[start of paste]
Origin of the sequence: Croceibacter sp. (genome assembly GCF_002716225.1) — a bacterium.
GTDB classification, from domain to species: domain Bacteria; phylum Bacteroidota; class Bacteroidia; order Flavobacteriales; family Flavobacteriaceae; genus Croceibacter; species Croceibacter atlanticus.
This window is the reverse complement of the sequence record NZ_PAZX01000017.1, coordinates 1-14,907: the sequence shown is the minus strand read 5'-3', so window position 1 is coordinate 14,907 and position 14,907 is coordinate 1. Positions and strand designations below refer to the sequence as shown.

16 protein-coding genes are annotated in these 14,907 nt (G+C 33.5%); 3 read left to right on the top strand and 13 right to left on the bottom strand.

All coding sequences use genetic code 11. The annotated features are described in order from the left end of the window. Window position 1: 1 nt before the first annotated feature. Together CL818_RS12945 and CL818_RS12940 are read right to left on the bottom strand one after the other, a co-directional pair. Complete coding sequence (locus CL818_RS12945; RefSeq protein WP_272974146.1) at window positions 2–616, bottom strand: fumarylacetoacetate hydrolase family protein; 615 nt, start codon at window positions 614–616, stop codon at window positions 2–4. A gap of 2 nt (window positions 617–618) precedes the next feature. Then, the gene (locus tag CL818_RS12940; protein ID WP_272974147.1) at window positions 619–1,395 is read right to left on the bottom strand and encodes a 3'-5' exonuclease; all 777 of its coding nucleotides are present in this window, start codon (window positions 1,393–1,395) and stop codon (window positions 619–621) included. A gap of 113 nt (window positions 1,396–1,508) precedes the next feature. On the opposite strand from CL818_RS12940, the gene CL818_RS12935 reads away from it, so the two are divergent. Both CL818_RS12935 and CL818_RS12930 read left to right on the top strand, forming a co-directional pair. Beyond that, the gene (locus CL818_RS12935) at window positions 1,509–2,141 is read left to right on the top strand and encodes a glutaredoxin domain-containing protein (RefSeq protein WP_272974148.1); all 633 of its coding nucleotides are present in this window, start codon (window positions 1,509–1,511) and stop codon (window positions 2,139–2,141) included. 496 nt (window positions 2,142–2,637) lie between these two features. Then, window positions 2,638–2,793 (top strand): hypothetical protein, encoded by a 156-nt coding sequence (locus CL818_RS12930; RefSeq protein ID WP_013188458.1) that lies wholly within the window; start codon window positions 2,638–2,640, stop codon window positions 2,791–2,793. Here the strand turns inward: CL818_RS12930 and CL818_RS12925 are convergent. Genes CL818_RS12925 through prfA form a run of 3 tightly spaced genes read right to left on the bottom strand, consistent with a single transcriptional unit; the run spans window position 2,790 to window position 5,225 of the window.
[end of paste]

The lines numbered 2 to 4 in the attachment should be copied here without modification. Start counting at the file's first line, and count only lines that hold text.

GTDB classification, from domain to species: domain Bacteria; phylum Bacteroidota; class Bacteroidia; order Flavobacteriales; family Flavobacteriaceae; genus Croceibacter; species Croceibacter atlanticus.
This window is the reverse complement of the sequence record NZ_PAZX01000017.1, coordinates 1-14,907: the sequence shown is the minus strand read 5'-3', so window position 1 is coordinate 14,907 and position 14,907 is coordinate 1. Positions and strand designations below refer to the sequence as shown.

16 protein-coding genes are annotated in these 14,907 nt (G+C 33.5%); 3 read left to right on the top strand and 13 right to left on the bottom strand.